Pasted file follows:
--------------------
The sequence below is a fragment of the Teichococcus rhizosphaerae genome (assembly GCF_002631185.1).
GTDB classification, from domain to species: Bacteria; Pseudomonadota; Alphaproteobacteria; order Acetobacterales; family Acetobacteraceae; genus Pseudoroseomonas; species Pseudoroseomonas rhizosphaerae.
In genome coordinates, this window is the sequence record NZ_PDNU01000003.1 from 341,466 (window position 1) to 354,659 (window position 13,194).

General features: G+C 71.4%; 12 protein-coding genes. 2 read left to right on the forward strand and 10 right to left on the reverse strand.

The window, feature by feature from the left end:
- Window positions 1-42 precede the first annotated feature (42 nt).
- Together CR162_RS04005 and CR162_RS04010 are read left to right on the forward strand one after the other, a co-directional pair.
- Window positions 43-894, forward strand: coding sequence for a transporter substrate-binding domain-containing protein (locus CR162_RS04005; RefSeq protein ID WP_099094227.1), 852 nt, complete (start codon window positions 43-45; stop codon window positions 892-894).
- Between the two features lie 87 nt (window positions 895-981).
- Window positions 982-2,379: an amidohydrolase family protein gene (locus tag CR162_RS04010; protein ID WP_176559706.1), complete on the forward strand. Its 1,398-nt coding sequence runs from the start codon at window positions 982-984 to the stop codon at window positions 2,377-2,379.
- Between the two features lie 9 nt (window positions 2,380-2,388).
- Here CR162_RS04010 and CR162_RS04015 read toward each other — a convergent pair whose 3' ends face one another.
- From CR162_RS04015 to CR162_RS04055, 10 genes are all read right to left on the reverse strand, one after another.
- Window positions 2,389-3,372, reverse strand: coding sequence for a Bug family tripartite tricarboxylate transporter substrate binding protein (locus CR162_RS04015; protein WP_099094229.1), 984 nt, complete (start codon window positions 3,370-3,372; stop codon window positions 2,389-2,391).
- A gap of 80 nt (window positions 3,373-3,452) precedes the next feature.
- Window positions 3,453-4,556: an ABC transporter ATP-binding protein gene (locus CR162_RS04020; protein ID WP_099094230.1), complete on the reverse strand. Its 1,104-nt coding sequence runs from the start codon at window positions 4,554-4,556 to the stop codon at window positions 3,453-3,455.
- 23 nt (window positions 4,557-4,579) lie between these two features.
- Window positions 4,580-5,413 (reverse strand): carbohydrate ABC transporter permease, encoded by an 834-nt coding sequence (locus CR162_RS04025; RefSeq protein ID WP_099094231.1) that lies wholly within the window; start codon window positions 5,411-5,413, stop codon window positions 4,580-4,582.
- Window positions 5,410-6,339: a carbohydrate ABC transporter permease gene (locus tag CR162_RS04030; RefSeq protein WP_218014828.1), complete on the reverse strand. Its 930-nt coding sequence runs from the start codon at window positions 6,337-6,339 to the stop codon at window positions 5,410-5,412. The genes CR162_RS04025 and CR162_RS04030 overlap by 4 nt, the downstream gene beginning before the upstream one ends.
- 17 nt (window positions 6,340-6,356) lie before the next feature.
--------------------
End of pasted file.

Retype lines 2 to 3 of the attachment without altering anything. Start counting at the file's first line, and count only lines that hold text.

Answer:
GTDB classification, from domain to species: Bacteria; Pseudomonadota; Alphaproteobacteria; order Acetobacterales; family Acetobacteraceae; genus Pseudoroseomonas; species Pseudoroseomonas rhizosphaerae.
In genome coordinates, this window is the sequence record NZ_PDNU01000003.1 from 341,466 (window position 1) to 354,659 (window position 13,194).